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Remote Viewing
Mario Varvoglis, Ph.D.

What is remote viewing?
How does remote viewing differ from other forms of telepathy? What kind of research is being carried on regarding this phenomenon, and by whom?

"Remote viewing" is a term popularized by two physicists at Stanford Research Institute (now SRI, International) in California —Russell Targ and Hal Puthoff. They use the term to describe experiments in which persons attempt to psychically describe distant geographical or architectural targets. It’s really a special form of clairvoyance. Instead of simply trying to describe natural hidden objects (such as cards, pictures, numbers, and so on), the volunteer in a remote viewing experiment describes buildings, landscapes, and other natural or man—made structures that have been around for a long time.
Targ and Puthoff believed that such target sites with long and interesting histories might be more readily described than newer, less meaningful targets. They’ve done a number of remote viewing experiments thus far, with quite impressive results.

The experiment goes something like this: First, the experimenters select as subjects (let’s call them "percipients") people who are very interested in the experiment and whose lives contain few distractions — people who are "settled," who are comfortable with themselves and who have "found themselves," so to speak. Then, the experimenters help the percipients gain confidence that remote viewing is a natural, widespread ability and that very good results are likely to occur in the experiment. Sharing reports of past successes with the percipient is helpful at this point. Then a sort of "contract" is made in which it is agreed that at a certain specific time, one or a number of experimenters will drive to a randomly selected target site and remain there for 15 minutes or so, interacting with the target — viewing it, thinking about it, touching it and so on. The percipient agrees to attempt of physically trace this outgoing experimenter, to "tune in" on where he is and what he’s seeing and doing at the target site. Another experimenter remains in the laboratory with the percipient and tape records his psychic impressions. Neither the experimenter nor the percipient, of course, knows the identity of the target site at this time - the target could be just about anything within a 20—30 minute driving time radius. After he’s returned from the target site, the outgoing experimenter takes the percipient to visit the site so that he can gain information about the accuracy of his impressions. Independent judges later evaluate the results.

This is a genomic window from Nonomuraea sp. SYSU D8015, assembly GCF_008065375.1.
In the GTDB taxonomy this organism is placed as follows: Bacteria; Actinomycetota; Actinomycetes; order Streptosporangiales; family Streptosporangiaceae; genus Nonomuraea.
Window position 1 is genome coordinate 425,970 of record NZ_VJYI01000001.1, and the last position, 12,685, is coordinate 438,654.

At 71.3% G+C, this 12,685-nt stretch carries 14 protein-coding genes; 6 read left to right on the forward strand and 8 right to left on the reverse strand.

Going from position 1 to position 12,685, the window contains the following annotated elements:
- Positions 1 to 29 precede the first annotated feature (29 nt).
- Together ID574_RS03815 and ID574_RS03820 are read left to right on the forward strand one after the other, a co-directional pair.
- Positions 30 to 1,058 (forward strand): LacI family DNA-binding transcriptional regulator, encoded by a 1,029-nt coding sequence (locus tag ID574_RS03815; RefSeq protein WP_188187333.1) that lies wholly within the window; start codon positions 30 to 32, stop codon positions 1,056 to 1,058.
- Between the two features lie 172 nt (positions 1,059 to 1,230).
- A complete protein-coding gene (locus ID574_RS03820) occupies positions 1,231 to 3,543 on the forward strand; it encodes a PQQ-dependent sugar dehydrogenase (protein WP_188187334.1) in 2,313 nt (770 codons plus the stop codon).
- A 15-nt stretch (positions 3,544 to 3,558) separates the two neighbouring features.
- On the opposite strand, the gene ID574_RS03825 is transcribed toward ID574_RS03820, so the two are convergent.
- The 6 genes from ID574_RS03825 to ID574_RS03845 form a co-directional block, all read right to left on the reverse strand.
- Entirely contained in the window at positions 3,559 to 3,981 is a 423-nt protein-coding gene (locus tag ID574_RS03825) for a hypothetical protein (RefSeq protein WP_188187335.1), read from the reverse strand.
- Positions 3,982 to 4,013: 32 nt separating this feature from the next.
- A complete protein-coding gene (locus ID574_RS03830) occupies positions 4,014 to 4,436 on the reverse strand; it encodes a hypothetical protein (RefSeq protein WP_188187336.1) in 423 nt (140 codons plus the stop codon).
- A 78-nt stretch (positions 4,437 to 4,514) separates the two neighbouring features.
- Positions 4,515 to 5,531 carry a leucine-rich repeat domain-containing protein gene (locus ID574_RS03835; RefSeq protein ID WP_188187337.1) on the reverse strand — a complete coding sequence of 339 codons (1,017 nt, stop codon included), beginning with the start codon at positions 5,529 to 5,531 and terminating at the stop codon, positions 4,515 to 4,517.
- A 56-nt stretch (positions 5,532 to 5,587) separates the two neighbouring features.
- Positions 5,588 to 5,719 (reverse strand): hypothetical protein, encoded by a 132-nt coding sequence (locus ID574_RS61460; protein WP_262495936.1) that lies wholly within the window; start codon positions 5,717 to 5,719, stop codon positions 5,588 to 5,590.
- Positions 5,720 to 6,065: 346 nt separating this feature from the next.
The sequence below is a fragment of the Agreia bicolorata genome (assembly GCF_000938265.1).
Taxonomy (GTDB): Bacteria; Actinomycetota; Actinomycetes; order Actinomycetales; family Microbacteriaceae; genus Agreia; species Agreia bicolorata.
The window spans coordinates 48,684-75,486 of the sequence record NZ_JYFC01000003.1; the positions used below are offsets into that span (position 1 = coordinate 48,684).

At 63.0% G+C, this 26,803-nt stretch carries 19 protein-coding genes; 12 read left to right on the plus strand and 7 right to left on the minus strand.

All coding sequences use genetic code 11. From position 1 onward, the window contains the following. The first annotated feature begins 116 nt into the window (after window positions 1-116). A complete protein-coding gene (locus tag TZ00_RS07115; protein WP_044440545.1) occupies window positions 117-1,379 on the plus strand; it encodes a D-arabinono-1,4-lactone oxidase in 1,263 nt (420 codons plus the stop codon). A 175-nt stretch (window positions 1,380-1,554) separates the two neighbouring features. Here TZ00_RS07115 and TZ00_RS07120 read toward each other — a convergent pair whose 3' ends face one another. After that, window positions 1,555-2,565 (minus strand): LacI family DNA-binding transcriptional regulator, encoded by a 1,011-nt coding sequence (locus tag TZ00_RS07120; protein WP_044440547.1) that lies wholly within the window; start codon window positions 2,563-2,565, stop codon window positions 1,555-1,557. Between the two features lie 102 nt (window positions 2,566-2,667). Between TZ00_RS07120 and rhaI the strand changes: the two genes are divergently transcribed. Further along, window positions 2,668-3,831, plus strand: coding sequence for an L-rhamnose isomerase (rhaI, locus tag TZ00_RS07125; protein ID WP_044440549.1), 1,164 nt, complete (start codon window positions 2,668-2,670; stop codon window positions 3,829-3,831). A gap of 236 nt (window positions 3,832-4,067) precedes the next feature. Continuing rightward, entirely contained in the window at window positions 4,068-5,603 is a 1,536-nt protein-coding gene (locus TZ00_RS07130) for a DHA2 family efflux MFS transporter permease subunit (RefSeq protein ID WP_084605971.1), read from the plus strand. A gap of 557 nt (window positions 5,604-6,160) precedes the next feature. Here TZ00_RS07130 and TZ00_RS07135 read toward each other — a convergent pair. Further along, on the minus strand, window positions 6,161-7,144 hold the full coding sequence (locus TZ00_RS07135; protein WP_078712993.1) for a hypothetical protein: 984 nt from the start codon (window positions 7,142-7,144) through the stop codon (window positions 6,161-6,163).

What is "associative remote viewing" and how is it used?
Researchers at Stanford Research Institute in Menlo Park, California had observed for a long time that persons doing remote viewing of distant sites were able to describe the more "right-hemispheric" aspects of the targets (shapes, forms, textures, colors, etc.) quite accurately; however, the viewers found it extremely difficult to describe more "left-hemispheric" target aspects (such as words, numbers, and functions). Since it is apparently very difficult to "read" numbers and letters psychically, but relatively easy to describe objects psychically, a technique was developed in which numbers or letters were represented or encoded by objects. In this associative remote viewing (ARV) procedure, objects are associated randomly with various numbers, letters, or outcomes to be predicted. It is agreed that the object associated with a particular future outcome will be shown to the viewer after the outcome has occurred. The task of the viewer is simply to describe, precognitively, the object that he or she will later be shown. Accurate descriptions of objects are translated into predictions of likely outcomes by the nonviewing members of the research team. Theoretically, the ARV procedure could be used to predict which of several locations contains some hidden object or person, the outcome of political elections, gambling outcomes, stock market fluctuations, etc. Some of these possibilities have already been successfully explored.

[This article used with permission of the Psi Explorer CD-ROM]


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